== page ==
Creeley was born in Arlington, Massachusetts, on May 21, 1926.
He attended Harvard University from 1943 to 1946, taking time
out from 1944 to 1945 to work for the American Field Service
in Burma and India. In 1946 he published his first poem, in the
Harvard magazine, "Wake". In 1949 he began corresponding
with William Carlos Williams and
Ezra Pound. The following year he became acquainted with the
poet Charles Olson.
In 1954, as rector of Black Mountain
College (an experimental arts college in North Carolina), Olson
invited Creeley to join the faculty and to edit the Black Mountain
Review. In 1960 Creeley received a Master's Degree from the University
of New Mexico, Albuquerque. Through the Black Mountain Review
and his own critical writings, Creeley helped to define an emerging
counter-tradition to the literary establishment--a postwar poetry
originating with Pound, Williams,
and Zukofsky and expanding through the lives and works of Olson,
Robert Duncan, Allen
Ginsberg, Denise Levertov, Edward
Dorn, and others.
Creeley has published more than sixty books of poetry in the
United States and abroad, including Life Death (New Directions,
1998); Echoes (1994); Selected Poems 1945-1990 (1991); Memory
Gardens (1986); Mirrors (1983); The Collected Poems of Robert
Creeley, 1945-1975 (1982); Later (1979); The Finger (1968); and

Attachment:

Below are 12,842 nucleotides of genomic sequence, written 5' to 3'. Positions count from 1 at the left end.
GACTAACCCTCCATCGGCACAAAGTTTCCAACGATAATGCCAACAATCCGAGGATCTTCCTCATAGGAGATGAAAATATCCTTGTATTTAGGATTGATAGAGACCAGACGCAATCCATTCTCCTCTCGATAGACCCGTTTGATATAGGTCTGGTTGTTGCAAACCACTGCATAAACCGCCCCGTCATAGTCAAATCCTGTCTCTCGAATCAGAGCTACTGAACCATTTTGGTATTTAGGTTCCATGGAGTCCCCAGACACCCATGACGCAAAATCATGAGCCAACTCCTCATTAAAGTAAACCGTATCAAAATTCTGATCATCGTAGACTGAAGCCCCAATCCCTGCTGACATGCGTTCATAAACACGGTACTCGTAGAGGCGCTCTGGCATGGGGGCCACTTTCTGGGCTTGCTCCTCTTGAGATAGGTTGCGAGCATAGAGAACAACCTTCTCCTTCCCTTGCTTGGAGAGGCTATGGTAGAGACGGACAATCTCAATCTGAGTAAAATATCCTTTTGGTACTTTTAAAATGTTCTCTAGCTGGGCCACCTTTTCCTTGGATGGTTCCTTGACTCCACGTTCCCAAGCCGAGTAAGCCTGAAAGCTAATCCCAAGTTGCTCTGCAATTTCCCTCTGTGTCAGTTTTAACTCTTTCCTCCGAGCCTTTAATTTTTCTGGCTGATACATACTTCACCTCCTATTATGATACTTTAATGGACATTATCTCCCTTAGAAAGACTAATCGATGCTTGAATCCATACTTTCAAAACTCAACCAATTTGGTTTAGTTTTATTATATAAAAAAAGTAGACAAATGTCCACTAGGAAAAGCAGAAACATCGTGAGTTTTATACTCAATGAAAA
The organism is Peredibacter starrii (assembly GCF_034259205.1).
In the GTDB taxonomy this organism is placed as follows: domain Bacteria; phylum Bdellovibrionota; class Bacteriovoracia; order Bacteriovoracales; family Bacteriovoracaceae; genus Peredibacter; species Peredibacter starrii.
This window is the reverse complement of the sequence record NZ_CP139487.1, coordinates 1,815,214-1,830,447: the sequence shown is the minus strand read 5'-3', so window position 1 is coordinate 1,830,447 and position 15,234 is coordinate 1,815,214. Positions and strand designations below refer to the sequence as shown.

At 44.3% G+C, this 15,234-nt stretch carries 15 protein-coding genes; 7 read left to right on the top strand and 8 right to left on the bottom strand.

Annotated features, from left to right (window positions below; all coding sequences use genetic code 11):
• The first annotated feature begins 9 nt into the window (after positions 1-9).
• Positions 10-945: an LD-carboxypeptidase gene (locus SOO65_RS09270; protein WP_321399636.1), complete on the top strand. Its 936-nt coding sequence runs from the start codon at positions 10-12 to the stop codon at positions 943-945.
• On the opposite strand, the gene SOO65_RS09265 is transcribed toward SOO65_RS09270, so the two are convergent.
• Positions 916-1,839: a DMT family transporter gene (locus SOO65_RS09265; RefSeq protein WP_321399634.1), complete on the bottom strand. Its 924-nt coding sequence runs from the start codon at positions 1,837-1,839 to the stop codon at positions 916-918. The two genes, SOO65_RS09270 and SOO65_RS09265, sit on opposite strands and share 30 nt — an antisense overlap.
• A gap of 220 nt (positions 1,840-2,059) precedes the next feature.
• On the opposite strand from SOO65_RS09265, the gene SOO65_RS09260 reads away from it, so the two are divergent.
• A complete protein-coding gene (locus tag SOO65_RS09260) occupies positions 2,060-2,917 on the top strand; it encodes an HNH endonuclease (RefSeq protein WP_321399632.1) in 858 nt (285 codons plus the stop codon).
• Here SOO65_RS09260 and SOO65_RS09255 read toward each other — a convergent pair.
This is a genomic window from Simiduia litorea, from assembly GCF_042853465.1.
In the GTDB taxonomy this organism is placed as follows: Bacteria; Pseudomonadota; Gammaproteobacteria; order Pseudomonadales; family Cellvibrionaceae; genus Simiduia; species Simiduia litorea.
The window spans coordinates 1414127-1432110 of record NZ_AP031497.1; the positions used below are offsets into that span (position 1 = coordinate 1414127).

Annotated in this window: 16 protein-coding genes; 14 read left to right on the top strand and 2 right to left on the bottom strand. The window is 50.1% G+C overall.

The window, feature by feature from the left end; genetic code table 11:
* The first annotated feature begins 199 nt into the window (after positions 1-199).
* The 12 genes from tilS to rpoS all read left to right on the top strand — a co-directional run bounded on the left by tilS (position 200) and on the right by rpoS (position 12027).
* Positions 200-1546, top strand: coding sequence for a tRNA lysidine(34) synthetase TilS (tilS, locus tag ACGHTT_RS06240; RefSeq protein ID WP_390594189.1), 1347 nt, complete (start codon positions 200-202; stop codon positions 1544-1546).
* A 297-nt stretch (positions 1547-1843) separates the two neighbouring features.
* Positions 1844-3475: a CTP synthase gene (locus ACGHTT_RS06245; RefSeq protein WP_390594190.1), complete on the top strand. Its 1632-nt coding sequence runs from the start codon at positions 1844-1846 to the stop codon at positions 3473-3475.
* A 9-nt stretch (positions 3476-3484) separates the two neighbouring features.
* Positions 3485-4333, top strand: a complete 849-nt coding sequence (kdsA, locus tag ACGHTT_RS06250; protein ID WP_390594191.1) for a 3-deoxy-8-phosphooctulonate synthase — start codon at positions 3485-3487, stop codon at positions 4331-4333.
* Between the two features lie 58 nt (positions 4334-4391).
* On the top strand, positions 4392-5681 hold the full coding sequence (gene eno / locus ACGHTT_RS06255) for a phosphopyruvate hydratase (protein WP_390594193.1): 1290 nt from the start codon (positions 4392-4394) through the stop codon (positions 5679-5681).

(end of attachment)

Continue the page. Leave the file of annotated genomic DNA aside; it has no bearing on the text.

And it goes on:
For Love: Poems 1950-1960 (1962). He has also published The Island
(novel, 1963), The Gold Diggers and Other Stories (1965), and
more than a dozen books of prose, essays, and interviews. He
has also edited such books as Charles Olson's Selected Poems
(1993), The Essential Burns (1989), and Whitman: Selected Poems
His honors include the Frost
Medal, the Shelley Memorial Award, a National Endowment for the
Arts grant, a Rockefeller Foundation grant, and fellowships from
the Guggenheim Foundation. He served as New York State Poet from
1989 to 1991 and since 1989 he has been Samuel P. Capen Professor
of poetry and humanities at the State University of New York,
Buffalo. He was elected a Chancellor of the Academy of American
Poets in 1999.
Echo ( Top of Page )
It was never
simple to wait,
to sit quiet.
Was there still
another way round,
a distance to go
as if an echo
the air before
one was heard,
before a word
had been said.
What was love
and how did one get there.
Goodbye ( Top of Page )
Now I recognize
it was always me
like a camera
set to expose
itself to a picture
or a pipe
through which the water
or a chicken
dead for dinner
or a plan
inside the head
of a dead man.
Nothing so wrong
when one considered
how it all began.
It was Zukofsky's
"Born very young into a world
already very old..."
The century was well along
when I came in
and now that it's ending,
I realize it won't
But couldn't it all have been
a little nicer,
as my mother'd say. Did it
have to kill everything in sight,
did right always have to be so
I know this body is impatient.
I know I constitute only a meager voice and mind.
Yet I loved, I love.
I want no sentimentality.
I want no more than home.
The Mirror (
Top of Page )
Seeing is believing.
Whatever was thought or said,
these persistent, inexorable
make faith as such absent,
our humanness a question,
a disgust for what we are.
Whatever the hope,
here it is lost.
Because we coveted our difference,
here is the cost.